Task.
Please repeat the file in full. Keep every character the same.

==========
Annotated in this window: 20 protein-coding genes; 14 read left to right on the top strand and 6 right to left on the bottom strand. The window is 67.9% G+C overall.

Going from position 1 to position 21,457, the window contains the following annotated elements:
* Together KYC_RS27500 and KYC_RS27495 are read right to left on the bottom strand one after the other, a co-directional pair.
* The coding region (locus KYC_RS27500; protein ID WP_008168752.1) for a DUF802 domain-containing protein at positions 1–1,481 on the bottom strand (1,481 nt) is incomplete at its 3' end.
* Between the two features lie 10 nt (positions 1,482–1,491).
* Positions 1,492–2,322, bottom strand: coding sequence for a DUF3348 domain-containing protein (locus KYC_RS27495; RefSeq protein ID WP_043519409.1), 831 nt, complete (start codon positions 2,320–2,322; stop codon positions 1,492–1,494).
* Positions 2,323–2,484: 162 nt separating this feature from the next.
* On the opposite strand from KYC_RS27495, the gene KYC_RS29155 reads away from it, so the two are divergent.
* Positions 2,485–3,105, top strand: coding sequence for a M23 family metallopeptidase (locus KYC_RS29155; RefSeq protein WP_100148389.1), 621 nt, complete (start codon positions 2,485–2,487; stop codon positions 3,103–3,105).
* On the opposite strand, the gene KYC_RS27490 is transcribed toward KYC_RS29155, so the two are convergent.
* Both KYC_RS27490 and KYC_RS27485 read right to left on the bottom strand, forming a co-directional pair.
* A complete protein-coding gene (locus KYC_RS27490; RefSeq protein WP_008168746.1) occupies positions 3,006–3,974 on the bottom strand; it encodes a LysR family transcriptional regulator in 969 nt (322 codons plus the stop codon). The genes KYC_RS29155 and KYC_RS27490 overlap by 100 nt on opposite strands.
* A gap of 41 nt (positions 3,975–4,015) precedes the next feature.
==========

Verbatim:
Annotated in this window: 20 protein-coding genes; 14 read left to right on the top strand and 6 right to left on the bottom strand. The window is 67.9% G+C overall.

Going from position 1 to position 21,457, the window contains the following annotated elements:
* Together KYC_RS27500 and KYC_RS27495 are read right to left on the bottom strand one after the other, a co-directional pair.
* The coding region (locus KYC_RS27500; protein ID WP_008168752.1) for a DUF802 domain-containing protein at positions 1–1,481 on the bottom strand (1,481 nt) is incomplete at its 3' end.
* Between the two features lie 10 nt (positions 1,482–1,491).
* Positions 1,492–2,322, bottom strand: coding sequence for a DUF3348 domain-containing protein (locus KYC_RS27495; RefSeq protein ID WP_043519409.1), 831 nt, complete (start codon positions 2,320–2,322; stop codon positions 1,492–1,494).
* Positions 2,323–2,484: 162 nt separating this feature from the next.
* On the opposite strand from KYC_RS27495, the gene KYC_RS29155 reads away from it, so the two are divergent.
* Positions 2,485–3,105, top strand: coding sequence for a M23 family metallopeptidase (locus KYC_RS29155; RefSeq protein WP_100148389.1), 621 nt, complete (start codon positions 2,485–2,487; stop codon positions 3,103–3,105).
* On the opposite strand, the gene KYC_RS27490 is transcribed toward KYC_RS29155, so the two are convergent.
* Both KYC_RS27490 and KYC_RS27485 read right to left on the bottom strand, forming a co-directional pair.
* A complete protein-coding gene (locus KYC_RS27490; RefSeq protein WP_008168746.1) occupies positions 3,006–3,974 on the bottom strand; it encodes a LysR family transcriptional regulator in 969 nt (322 codons plus the stop codon). The genes KYC_RS29155 and KYC_RS27490 overlap by 100 nt on opposite strands.
* A gap of 41 nt (positions 3,975–4,015) precedes the next feature.